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April 4, 2015

4/04/2015 03:12:00 AM


Oracle DML Commands
UPDATE Statement
The UPDATE statement allows you to update a single record or multiple records in a table.
The syntax the UPDATE statement is:
UPDATE table
SET column = expression
WHERE predicates;

Example #1 - Simple example
Let's take a look at a very simple example.
UPDATE supplier
SET name = 'HP'
WHERE name = 'IBM';
This statement would update all supplier names in the supplier table from IBM to HP.

Example #2 - More complex example
You can also perform more complicated updates.
You may wish to update records in one table based on values in another table. Since you can't list more than one table in the UPDATE statement, you can use the EXISTS clause.
For example:
UPDATE supplier
SET supplier_name =
( SELECT customer.name
FROM customers
WHERE customers.customer_id = supplier.supplier_id)
WHERE EXISTS
( SELECT customer.name
FROM customers
WHERE customers.customer_id = supplier.supplier_id);
Whenever a supplier_id matched a customer_id value, the supplier_name would be overwritten 
INSERT Statement

The INSERT statement allows you to insert a single record or multiple records into a table.
The syntax for the INSERT statement is:
INSERT INTO table
(column-1, column-2, ... column-n)
VALUES
(value-1, value-2, ... value-n);
Example #1 - Simple example
Let's take a look at a very simple example.

INSERT INTO supplier
(supplier_id, supplier_name)
VALUES
(24553, 'IBM');
This would result in one record being inserted into the supplier table. This new record would have a supplier_id of 24553 and a supplier_name of IBM.

Example #2 - More complex example
You can also perform more complicated inserts using sub-selects.
For example:
INSERT INTO supplier
(supplier_id, supplier_name)
SELECT account_no, name
FROM customers
WHERE city = 'Newark';

By placing a "select" in the insert statement, you can perform multiples inserts quickly.
With this type of insert, you may wish to check for the number of rows being inserted. You can determine the number of rows that will be inserted by running the following SQL statement before performing the insert.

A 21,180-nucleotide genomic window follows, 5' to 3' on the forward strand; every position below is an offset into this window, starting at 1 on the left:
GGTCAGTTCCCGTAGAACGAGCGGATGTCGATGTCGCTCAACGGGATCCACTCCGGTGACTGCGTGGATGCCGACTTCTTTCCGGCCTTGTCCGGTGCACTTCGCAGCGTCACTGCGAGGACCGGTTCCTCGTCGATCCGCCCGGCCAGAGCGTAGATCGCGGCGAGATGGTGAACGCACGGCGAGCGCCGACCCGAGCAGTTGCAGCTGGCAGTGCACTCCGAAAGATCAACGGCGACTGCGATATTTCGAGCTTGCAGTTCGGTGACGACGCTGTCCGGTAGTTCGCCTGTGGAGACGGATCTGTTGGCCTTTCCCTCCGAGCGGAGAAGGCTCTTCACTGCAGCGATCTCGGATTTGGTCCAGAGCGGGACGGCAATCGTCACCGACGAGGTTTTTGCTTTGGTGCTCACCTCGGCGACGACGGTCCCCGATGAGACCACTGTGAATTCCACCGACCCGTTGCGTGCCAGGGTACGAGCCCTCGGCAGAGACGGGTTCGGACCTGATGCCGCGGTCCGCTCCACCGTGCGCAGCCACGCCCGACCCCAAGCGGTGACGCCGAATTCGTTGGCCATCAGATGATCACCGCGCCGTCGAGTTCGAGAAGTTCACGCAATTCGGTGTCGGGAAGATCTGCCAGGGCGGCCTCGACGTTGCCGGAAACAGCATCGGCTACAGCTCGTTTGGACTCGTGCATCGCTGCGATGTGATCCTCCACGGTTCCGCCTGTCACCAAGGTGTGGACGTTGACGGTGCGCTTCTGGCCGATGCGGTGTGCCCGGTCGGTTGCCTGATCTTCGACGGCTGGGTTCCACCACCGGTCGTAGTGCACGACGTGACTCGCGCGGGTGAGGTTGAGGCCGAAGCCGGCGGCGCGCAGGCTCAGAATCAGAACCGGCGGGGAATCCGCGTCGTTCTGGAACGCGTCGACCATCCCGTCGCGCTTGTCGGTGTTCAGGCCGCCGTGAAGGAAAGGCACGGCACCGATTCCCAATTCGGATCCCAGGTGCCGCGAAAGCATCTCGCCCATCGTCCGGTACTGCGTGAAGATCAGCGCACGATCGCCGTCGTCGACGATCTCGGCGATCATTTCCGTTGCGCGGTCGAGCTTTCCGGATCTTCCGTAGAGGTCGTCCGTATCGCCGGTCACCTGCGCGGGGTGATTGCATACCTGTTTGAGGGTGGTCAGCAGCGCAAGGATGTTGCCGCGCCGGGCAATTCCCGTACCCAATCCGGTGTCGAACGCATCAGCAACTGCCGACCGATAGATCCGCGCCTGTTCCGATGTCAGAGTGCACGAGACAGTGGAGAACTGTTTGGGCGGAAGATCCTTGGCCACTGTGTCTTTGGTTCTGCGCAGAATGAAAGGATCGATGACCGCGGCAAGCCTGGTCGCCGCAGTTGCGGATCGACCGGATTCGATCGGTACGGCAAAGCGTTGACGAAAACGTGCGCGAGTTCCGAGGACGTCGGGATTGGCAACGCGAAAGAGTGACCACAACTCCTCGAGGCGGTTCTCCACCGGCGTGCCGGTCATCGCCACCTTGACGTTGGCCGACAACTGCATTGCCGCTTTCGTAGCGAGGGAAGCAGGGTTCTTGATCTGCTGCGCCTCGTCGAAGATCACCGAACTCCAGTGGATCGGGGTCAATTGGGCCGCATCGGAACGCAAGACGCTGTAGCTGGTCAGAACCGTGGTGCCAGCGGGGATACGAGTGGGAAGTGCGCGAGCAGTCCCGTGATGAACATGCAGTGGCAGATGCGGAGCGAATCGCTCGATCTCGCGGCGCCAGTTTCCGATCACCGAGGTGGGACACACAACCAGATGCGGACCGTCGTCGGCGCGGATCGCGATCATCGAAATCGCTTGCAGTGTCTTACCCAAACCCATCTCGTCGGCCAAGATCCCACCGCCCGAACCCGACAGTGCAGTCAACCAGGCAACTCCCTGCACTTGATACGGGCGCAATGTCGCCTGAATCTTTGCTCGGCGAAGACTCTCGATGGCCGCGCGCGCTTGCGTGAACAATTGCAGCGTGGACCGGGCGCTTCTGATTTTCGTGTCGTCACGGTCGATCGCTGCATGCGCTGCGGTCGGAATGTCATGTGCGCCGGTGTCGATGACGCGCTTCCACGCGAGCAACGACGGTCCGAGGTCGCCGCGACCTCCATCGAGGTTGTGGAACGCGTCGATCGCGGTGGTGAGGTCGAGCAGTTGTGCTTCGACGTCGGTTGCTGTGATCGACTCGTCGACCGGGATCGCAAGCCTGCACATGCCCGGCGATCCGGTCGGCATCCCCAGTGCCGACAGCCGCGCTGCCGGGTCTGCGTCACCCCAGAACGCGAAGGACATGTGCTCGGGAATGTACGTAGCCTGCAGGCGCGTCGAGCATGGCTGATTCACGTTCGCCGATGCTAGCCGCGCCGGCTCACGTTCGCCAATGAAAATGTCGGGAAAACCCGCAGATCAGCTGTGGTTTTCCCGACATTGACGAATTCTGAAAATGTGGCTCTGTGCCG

SELECT count(*)
FROM customers
WHERE city = 'Newark';
Frequently Asked Questions

Question: I am setting up a database with clients. I know that you use the "insert" statement to insert information in the database, but how do I make sure that I do not enter the same client information again?
Answer: You can make sure that you do not insert duplicate information by using the EXISTS condition.
For example, if you had a table named clients with a primary key of client_id, you could use the following statement:

INSERT INTO clients
(client_id, client_name, client_type)
SELECT supplier_id, supplier_name, 'advertising'
FROM suppliers
WHERE not exists (select * from clients
where clients.client_id = suppliers.supplier_id);

This statement inserts multiple records with a subselect.
If you wanted to insert a single record, you could use the following statement:

INSERT INTO clients
(client_id, client_name, client_type)
SELECT 10345, 'IBM', 'advertising'
FROM dual
WHERE not exists (select * from clients
where clients.client_id = 10345);

The use of the dual table allows you to enter your values in a select statement, even though the values are not currently stored in a table.

DELETE Statement

The DELETE statement allows you to delete a single record or multiple records from a table.
The syntax for the DELETE statement is:
DELETE FROM table
WHERE predicates;
Example #1 - Simple example
Let's take a look at a simple example:
DELETE FROM supplier
WHERE supplier_name = 'IBM';

This would delete all records from the supplier table where the supplier_name is IBM.
You may wish to check for the number of rows that will be deleted. You can determine the number of rows that will be deleted by running the following SQL statement before performing the delete.
SELECT count(*)
FROM supplier
WHERE supplier_name = 'IBM';

Example #2 - More complex example
You can also perform more complicated deletes.
You may wish to delete records in one table based on values in another table. Since you can't list more than one table in the FROM clause when you are performing a delete, you can use the EXISTS clause.
For example:

DELETE FROM supplier
WHERE EXISTS
( select customer.name
from customer
where customer.customer_id = supplier.supplier_id
and customer.customer_name = 'IBM' );

This would delete all records in the supplier table where there is a record in the customer table whose name is IBM, and the customer_id is the same as the supplier_id.
Learn more about the EXISTS condition.

If you wish to determine the number of rows that will be deleted, you can run the following SQL statement before performing the delete.

SELECT count(*) FROM supplier
WHERE EXISTS
( select customer.name
from customer
where customer.customer_id = supplier.supplier_id
and customer.customer_name = 'IBM' );

Frequently Asked Questions

Question: How would I write an SQL statement to delete all records in TableA whose data in field1 & field2 DO NOT match the data in fieldx & fieldz of TableB?
Answer: You could try something like this:
DELETE FROM TableA
WHERE NOT EXISTS
( select *
from TableB
where TableA .field1 = TableB.fieldx
and TableA .field2 = TableB.fieldz );
 
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